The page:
We want a lot, but we’re not ready to give a lot. We read a spiritual book, we see the experience of the saints, and we want to try it too, but we don’t want to bear the ascetic cross that they bore. We admire their lives and we talk about how holy St. Paisios was—but who wants to live the life of St. Paisios? Who? We only want the result, the fruit, but this fruit doesn’t come so easily. How much holiness did St. Porphyrios have, what gifts of grace did he have? Yes, but if you want to have the gifts of grace of St. Porphyrios, then take his whole “package”—his sicknesses, problems, loneliness, and everything he endured in his life. You can’t pick and choose. Many people want to have an amazing body, but they don’t want to go to the gym.

One friend told me:

“I signed up for the gym.”

“That’s good, but you look the same to me.”

“What, am I supposed to go to the gym, too?”

No, stay at home, do nothing, and lose weight!

We want to make a profit, but with little or no work. We want recognition, but we don’t want any responsibilities.

We want to have a very good relationship with our wife, have a very good life, but we don’t want the rest; we don’t want to hear her objections, when she says, “That’s it, I can’t listen to you anymore!”

Well, hold on, how’s that going to happen? You can’t mock her all day, humiliate her, put her on the back burner, and then want to have a good life with her. It doesn’t work that way. You have to put up with her silence, too. You have to be ready to enter another person’s world, to bear their difficulties.

“But, Father, am I supposed to play the role of a psychologist for my wife?” says the husband.

Yes, you will play the role of psychologist. You can’t just want to take and not be ready to give anything at all and not devote yourself to your other half at all. And, of course, we want God’s grace, without having the necessary asceticism.

At the end of one of our talks, there was time for questions. One man jumped up like a spring and said: “Father, one question has been tormenting me the whole time you’ve been talking!”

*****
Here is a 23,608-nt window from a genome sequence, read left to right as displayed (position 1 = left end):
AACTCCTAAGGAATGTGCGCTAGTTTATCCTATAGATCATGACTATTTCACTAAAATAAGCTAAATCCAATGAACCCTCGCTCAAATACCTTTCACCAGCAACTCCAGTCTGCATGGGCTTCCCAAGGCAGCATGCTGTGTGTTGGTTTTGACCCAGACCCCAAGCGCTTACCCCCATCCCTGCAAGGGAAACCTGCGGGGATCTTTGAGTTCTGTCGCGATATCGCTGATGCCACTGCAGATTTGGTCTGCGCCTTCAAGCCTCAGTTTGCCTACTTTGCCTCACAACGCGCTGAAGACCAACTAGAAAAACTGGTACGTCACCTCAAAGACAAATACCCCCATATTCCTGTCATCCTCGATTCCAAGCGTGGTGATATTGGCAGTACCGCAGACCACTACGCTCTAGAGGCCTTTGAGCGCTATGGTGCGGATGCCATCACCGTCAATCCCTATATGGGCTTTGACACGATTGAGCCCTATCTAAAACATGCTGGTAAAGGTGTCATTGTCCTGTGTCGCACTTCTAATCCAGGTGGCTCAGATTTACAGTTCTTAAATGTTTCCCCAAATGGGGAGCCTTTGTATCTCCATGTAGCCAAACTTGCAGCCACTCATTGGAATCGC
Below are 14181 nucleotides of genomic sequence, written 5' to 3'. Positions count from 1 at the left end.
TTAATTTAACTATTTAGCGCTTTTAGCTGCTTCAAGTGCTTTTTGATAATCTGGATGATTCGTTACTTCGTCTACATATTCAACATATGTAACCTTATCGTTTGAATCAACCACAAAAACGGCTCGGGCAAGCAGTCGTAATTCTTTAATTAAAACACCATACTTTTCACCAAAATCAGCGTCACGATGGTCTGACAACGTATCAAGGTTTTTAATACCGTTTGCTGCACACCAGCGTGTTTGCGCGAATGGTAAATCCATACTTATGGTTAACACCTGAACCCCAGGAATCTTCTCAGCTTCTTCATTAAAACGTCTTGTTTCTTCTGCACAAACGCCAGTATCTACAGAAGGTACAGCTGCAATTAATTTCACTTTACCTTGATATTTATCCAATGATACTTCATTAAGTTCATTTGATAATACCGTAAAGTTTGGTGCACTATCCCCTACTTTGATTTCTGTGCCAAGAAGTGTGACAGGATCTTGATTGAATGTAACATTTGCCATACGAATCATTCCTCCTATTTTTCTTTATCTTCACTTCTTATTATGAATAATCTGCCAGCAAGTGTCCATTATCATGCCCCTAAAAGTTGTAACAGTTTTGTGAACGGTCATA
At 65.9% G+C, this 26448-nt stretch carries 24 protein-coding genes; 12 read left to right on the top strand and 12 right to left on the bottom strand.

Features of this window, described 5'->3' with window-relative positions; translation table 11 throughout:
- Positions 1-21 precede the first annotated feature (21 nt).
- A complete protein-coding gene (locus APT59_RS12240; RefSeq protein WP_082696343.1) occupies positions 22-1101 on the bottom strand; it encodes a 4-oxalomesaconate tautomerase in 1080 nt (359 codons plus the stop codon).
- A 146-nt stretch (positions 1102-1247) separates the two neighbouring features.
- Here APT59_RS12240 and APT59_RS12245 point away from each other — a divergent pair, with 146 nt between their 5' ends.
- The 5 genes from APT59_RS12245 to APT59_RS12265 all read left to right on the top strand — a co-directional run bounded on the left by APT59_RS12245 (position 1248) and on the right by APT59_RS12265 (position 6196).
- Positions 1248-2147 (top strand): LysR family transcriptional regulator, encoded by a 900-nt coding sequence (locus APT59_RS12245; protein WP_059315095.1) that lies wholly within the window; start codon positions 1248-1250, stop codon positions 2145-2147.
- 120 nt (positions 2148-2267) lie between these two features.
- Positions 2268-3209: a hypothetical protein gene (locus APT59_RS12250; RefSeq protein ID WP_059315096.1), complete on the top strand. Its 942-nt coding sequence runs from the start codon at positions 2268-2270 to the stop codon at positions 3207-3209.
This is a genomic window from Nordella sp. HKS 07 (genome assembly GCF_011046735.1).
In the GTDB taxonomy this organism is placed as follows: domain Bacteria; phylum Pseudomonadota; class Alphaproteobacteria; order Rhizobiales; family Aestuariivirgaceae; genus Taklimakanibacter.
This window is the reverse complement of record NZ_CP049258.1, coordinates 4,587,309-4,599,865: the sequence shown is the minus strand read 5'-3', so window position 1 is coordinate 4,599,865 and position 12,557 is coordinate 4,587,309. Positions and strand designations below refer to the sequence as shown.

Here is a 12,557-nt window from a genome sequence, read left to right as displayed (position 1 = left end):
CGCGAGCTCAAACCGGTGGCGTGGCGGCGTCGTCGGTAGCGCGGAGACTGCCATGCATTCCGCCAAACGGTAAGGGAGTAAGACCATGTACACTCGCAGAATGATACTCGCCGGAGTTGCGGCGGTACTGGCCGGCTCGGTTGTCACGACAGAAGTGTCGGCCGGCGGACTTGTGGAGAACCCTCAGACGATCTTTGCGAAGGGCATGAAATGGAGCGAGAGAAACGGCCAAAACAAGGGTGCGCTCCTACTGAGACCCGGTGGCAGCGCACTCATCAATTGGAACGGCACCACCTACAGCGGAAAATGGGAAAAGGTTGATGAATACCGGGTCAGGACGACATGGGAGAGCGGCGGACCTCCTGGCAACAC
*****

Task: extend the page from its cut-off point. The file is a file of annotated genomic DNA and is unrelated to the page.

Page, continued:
“Great!” I said to myself. “I provoked him. If he was tormented by this question for that long, it means I have sown a good seed in him.”

He continued: “Father, I want to ask you: Since you’re from Crete, how much does olive oil cost there?”

“I see…!” I said to myself.

Fr. Charalampos Papadopoulos
Translation by Jesse Dominick

Sretensky Monastery


Jackie Morfesis6/30/2024 4:05 pm
"Share Your Pain with God." What a beautiful title, beautiful words, and beautiful truth. God wants all of us. All our joy, all our pain. Complete intimacy. I hide nothing from my God. He made me, He knows the number of hairs on my head. He knows my heart, He knows my pain. I completed a course and at the end of the course we had a spiritual retreat. It was at a church and the course was Bible based. We were to share at one point - during prayer all the ways we give to and honor the Lord with our lives. I do much in the world that is service oriented. I love to serve God's children, those in need, those in need of comfort. As I stood there - sharing all the ways I give to the Lord - I asked myself - "What is it that I do not give you?" "What is it?" I give you everything. Then a word came to me - "Suffering." The Lord wants our suffering. Lay it down at the foot of the cross. Lay it down. He came to heal our suffering. This is holy space. Praise God. Glory to God.
Ivan G.6/21/2024 9:07 am
Great read! Thanks.